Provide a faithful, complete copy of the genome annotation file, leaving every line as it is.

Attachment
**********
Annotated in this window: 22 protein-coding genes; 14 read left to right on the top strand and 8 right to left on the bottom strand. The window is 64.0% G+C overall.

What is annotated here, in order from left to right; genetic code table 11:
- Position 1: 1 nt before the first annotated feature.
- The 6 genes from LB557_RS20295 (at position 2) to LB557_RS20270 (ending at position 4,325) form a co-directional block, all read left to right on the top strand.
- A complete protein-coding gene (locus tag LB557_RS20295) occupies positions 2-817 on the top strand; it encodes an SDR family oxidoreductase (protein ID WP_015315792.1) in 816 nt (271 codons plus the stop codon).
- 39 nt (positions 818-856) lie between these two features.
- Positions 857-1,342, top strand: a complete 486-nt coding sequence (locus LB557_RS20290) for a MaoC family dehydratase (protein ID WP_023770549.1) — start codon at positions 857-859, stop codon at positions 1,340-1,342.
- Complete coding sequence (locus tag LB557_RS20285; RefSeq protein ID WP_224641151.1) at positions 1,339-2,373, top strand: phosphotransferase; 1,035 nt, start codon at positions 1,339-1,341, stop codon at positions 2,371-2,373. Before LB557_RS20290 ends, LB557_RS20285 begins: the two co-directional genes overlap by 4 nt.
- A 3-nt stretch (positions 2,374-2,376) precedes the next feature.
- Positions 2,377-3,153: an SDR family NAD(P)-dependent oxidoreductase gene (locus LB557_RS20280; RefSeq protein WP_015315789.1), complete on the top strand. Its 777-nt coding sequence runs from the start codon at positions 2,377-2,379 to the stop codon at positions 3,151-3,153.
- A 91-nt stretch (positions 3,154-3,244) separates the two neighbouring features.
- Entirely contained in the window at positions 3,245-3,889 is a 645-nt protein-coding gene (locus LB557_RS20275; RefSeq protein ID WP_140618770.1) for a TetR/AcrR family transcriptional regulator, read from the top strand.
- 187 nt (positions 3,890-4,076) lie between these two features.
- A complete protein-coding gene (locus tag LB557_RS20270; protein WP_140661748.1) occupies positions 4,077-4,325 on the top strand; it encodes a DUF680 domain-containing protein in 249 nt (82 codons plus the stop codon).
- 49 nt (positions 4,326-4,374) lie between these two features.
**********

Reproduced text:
Annotated in this window: 22 protein-coding genes; 14 read left to right on the top strand and 8 right to left on the bottom strand. The window is 64.0% G+C overall.

What is annotated here, in order from left to right; genetic code table 11:
- Position 1: 1 nt before the first annotated feature.
- The 6 genes from LB557_RS20295 (at position 2) to LB557_RS20270 (ending at position 4,325) form a co-directional block, all read left to right on the top strand.
- A complete protein-coding gene (locus tag LB557_RS20295) occupies positions 2-817 on the top strand; it encodes an SDR family oxidoreductase (protein ID WP_015315792.1) in 816 nt (271 codons plus the stop codon).
- 39 nt (positions 818-856) lie between these two features.
- Positions 857-1,342, top strand: a complete 486-nt coding sequence (locus LB557_RS20290) for a MaoC family dehydratase (protein ID WP_023770549.1) — start codon at positions 857-859, stop codon at positions 1,340-1,342.
- Complete coding sequence (locus tag LB557_RS20285; RefSeq protein ID WP_224641151.1) at positions 1,339-2,373, top strand: phosphotransferase; 1,035 nt, start codon at positions 1,339-1,341, stop codon at positions 2,371-2,373. Before LB557_RS20290 ends, LB557_RS20285 begins: the two co-directional genes overlap by 4 nt.
- A 3-nt stretch (positions 2,374-2,376) precedes the next feature.
- Positions 2,377-3,153: an SDR family NAD(P)-dependent oxidoreductase gene (locus LB557_RS20280; RefSeq protein WP_015315789.1), complete on the top strand. Its 777-nt coding sequence runs from the start codon at positions 2,377-2,379 to the stop codon at positions 3,151-3,153.
- A 91-nt stretch (positions 3,154-3,244) separates the two neighbouring features.
- Entirely contained in the window at positions 3,245-3,889 is a 645-nt protein-coding gene (locus LB557_RS20275; RefSeq protein ID WP_140618770.1) for a TetR/AcrR family transcriptional regulator, read from the top strand.
- 187 nt (positions 3,890-4,076) lie between these two features.
- A complete protein-coding gene (locus tag LB557_RS20270; protein WP_140661748.1) occupies positions 4,077-4,325 on the top strand; it encodes a DUF680 domain-containing protein in 249 nt (82 codons plus the stop codon).
- 49 nt (positions 4,326-4,374) lie between these two features.